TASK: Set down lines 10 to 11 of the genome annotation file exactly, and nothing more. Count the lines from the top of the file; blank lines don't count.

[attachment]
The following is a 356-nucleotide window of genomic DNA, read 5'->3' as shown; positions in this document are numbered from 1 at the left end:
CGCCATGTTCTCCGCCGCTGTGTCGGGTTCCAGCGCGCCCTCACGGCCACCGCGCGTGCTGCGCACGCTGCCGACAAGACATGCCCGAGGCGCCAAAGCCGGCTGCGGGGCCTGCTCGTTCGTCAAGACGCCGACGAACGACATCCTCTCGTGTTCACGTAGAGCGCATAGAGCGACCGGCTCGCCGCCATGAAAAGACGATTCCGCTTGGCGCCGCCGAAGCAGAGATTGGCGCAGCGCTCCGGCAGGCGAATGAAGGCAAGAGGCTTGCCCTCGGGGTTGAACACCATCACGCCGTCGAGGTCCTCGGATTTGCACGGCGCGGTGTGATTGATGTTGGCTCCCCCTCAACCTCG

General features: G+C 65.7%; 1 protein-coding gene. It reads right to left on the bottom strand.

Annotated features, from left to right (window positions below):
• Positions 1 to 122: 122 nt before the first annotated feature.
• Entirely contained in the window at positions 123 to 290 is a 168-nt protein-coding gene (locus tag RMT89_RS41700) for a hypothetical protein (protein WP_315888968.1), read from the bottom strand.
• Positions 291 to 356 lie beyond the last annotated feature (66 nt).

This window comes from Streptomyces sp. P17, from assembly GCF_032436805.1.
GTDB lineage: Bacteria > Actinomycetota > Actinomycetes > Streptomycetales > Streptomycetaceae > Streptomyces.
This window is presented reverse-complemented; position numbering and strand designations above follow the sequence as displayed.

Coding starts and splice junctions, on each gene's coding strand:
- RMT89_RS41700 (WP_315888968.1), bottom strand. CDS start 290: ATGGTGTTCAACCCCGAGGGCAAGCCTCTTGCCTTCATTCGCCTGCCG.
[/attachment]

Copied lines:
This window is presented reverse-complemented; position numbering and strand designations above follow the sequence as displayed.

Coding starts and splice junctions, on each gene's coding strand: